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Huang Shan Mao Feng Tea and its History

Yellow Mountains with clouds below.

Yellow Mountains of Anhui Province, China – by Flickr User Chi King – CC BY 2.0

Huang Shan Mao Feng tea is rich in both flavor and history.  This amazing green tea is considered one of the most famous Chinese teas, being prized for its complex vegetal flavor and the shape of the finished tea leaves.

History of Huang Shan Mao Feng

Huang Shan Mao Feng comes from the Huang Shan mountains in the Anhui province of China. Huang Shan means yellow mountains, which they happen to be. These are the famous mountains often depicted in Chinese pictures with the pointy jagged rocks at the tip with trees jutting out from deep crevasses. This region provides the perfect terroir for tea, making it home to several famous Chinese teas. Huang Shan Mao Feng may be the youngest of these teas, becoming popular in the late 1800s CE, during the reign of the last Chinese imperial dynasty.

Most Chinese teas have a myth around their creation that reflect the ancient life of China, and this tea is no different. The story goes that a young maiden on a tea plantation fell in love with a local scholar. The plantation owner wanted her as his wife and forced her parents to give the young maiden to him. The night before the wedding the young maiden escaped and fled into the mountains to find the scholar, only to discover he was killed by the plantation owner. When she went to his grave deep in the mountains she cried over his body, turning it into a tea bush and herself into the rain and mist that covers the mountains almost daily.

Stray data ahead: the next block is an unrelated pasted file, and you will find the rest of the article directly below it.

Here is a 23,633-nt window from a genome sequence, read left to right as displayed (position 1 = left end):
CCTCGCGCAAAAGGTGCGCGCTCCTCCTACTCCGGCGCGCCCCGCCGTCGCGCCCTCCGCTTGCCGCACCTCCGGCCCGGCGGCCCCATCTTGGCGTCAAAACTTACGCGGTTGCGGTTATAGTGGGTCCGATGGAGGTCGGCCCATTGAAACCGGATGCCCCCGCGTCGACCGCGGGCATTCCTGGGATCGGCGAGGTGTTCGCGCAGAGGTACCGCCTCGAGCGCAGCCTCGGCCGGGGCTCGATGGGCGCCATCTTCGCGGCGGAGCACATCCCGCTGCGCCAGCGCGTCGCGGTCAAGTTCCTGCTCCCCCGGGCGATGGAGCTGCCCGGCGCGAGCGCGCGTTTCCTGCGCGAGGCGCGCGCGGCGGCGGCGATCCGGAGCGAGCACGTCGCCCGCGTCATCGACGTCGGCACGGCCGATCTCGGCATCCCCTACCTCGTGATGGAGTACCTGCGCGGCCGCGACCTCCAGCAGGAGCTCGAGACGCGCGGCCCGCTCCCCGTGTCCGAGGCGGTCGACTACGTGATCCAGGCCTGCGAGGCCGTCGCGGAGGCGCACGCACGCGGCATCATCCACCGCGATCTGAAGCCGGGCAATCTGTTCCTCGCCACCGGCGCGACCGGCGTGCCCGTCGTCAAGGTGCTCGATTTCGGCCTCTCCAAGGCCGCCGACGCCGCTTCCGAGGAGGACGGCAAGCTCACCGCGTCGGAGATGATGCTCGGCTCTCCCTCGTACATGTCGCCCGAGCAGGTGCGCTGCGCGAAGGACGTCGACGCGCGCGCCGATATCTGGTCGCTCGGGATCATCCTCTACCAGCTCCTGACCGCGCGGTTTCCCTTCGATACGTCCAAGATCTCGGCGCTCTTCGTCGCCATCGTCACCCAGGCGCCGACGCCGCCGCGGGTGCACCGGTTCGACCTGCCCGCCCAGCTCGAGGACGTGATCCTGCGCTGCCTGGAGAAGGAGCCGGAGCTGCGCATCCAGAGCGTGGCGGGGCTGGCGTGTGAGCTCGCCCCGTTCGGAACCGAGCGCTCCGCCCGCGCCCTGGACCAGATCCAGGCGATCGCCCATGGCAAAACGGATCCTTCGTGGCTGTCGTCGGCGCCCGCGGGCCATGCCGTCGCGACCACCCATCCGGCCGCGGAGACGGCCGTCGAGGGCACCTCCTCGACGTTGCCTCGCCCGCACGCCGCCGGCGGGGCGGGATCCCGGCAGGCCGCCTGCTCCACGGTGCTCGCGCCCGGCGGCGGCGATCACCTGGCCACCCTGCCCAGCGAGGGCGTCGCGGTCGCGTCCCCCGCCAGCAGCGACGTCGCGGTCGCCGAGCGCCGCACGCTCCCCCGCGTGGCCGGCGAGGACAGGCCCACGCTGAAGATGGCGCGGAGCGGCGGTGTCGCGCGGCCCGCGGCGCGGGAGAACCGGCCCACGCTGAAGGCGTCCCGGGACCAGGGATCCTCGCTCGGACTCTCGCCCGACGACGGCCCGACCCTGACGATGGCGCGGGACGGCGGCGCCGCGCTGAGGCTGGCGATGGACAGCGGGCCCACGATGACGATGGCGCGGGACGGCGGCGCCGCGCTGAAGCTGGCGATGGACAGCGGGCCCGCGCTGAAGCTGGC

Huang Shan Mao Feng Production

Huang Shan Mao Feng is made from the young growth of the bud and first leaf, and often have the noticeable silver hairs made famous by Bai Hao Silver Needle tea. It is shaped by hand into a mountain peak. The term Mao Feng mean furry peak. These needles will range in color from light to dark green and have a slight curve in their shape. This tea, like Dragon Well, is picked before the Qing Ming holiday and baked to stop the oxidation.

Steeping Huang Shan Mao Feng

Yellow Tea Huang Shan Mao Feng Leaf and Liquor

Yellow Tea – Huang Shan Mao Feng

You are going to use 3 grams per 8 ounces of water. If you do not have kitchen scale, use 2 tablespoons to get the 3 grams as this tea is very light and airy. The water should be between 175°-185° Fahrenheit. Allow the leaves to steep for 2 minutes for the first cup. Your second cup should be steeped for 2 minutes and 30 seconds. Your third cup should be steeped for 3 minutes. Notice how the flavor changes with the cups, going from a light grassy to a strong vegetal flavor.

If you have not had this tea before, stop into the shop for a tasting or order a sample online.  This tea reflects the skill of Chinese tea masters and the beauty of Chinese green tea.